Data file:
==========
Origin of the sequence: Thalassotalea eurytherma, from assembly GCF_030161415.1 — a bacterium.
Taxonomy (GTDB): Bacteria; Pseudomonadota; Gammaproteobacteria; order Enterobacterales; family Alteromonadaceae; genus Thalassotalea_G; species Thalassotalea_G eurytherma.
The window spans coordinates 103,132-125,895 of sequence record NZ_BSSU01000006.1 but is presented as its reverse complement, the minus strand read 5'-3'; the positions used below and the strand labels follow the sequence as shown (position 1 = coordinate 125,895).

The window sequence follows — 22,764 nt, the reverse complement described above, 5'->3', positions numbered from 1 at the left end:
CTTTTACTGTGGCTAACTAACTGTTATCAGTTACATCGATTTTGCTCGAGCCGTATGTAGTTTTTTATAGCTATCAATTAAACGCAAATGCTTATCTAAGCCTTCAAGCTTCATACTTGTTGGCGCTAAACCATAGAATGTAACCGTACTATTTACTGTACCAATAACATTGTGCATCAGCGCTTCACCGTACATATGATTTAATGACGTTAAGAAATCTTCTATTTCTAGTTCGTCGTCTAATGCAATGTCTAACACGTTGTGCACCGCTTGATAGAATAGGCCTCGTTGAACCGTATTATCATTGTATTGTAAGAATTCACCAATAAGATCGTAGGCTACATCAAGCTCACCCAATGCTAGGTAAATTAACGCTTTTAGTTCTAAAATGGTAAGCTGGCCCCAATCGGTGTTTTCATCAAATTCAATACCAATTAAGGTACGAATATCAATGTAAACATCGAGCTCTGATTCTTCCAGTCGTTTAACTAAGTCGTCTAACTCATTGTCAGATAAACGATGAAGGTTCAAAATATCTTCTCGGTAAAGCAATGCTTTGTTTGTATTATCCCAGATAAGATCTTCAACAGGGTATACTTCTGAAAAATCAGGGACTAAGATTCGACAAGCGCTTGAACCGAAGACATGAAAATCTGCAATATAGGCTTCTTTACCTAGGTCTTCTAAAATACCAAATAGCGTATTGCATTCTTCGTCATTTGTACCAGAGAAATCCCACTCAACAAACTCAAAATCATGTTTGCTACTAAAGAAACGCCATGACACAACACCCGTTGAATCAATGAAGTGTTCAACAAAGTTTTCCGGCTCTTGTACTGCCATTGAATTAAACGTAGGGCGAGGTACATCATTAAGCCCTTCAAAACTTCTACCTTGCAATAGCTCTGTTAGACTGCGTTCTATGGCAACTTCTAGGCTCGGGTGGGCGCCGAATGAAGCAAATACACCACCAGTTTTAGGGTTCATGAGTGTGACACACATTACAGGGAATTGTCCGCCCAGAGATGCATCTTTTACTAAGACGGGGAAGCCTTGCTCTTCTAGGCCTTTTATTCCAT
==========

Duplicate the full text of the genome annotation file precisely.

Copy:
Origin of the sequence: Thalassotalea eurytherma, from assembly GCF_030161415.1 — a bacterium.
Taxonomy (GTDB): Bacteria; Pseudomonadota; Gammaproteobacteria; order Enterobacterales; family Alteromonadaceae; genus Thalassotalea_G; species Thalassotalea_G eurytherma.
The window spans coordinates 103,132-125,895 of sequence record NZ_BSSU01000006.1 but is presented as its reverse complement, the minus strand read 5'-3'; the positions used below and the strand labels follow the sequence as shown (position 1 = coordinate 125,895).

The window sequence follows — 22,764 nt, the reverse complement described above, 5'->3', positions numbered from 1 at the left end:
CTTTTACTGTGGCTAACTAACTGTTATCAGTTACATCGATTTTGCTCGAGCCGTATGTAGTTTTTTATAGCTATCAATTAAACGCAAATGCTTATCTAAGCCTTCAAGCTTCATACTTGTTGGCGCTAAACCATAGAATGTAACCGTACTATTTACTGTACCAATAACATTGTGCATCAGCGCTTCACCGTACATATGATTTAATGACGTTAAGAAATCTTCTATTTCTAGTTCGTCGTCTAATGCAATGTCTAACACGTTGTGCACCGCTTGATAGAATAGGCCTCGTTGAACCGTATTATCATTGTATTGTAAGAATTCACCAATAAGATCGTAGGCTACATCAAGCTCACCCAATGCTAGGTAAATTAACGCTTTTAGTTCTAAAATGGTAAGCTGGCCCCAATCGGTGTTTTCATCAAATTCAATACCAATTAAGGTACGAATATCAATGTAAACATCGAGCTCTGATTCTTCCAGTCGTTTAACTAAGTCGTCTAACTCATTGTCAGATAAACGATGAAGGTTCAAAATATCTTCTCGGTAAAGCAATGCTTTGTTTGTATTATCCCAGATAAGATCTTCAACAGGGTATACTTCTGAAAAATCAGGGACTAAGATTCGACAAGCGCTTGAACCGAAGACATGAAAATCTGCAATATAGGCTTCTTTACCTAGGTCTTCTAAAATACCAAATAGCGTATTGCATTCTTCGTCATTTGTACCAGAGAAATCCCACTCAACAAACTCAAAATCATGTTTGCTACTAAAGAAACGCCATGACACAACACCCGTTGAATCAATGAAGTGTTCAACAAAGTTTTCCGGCTCTTGTACTGCCATTGAATTAAACGTAGGGCGAGGTACATCATTAAGCCCTTCAAAACTTCTACCTTGCAATAGCTCTGTTAGACTGCGTTCTATGGCAACTTCTAGGCTCGGGTGGGCGCCGAATGAAGCAAATACACCACCAGTTTTAGGGTTCATGAGTGTGACACACATTACAGGGAATTGTCCGCCCAGAGATGCATCTTTTACTAAGACGGGGAAGCCTTGCTCTTCTAGGCCTTTTATTCCAT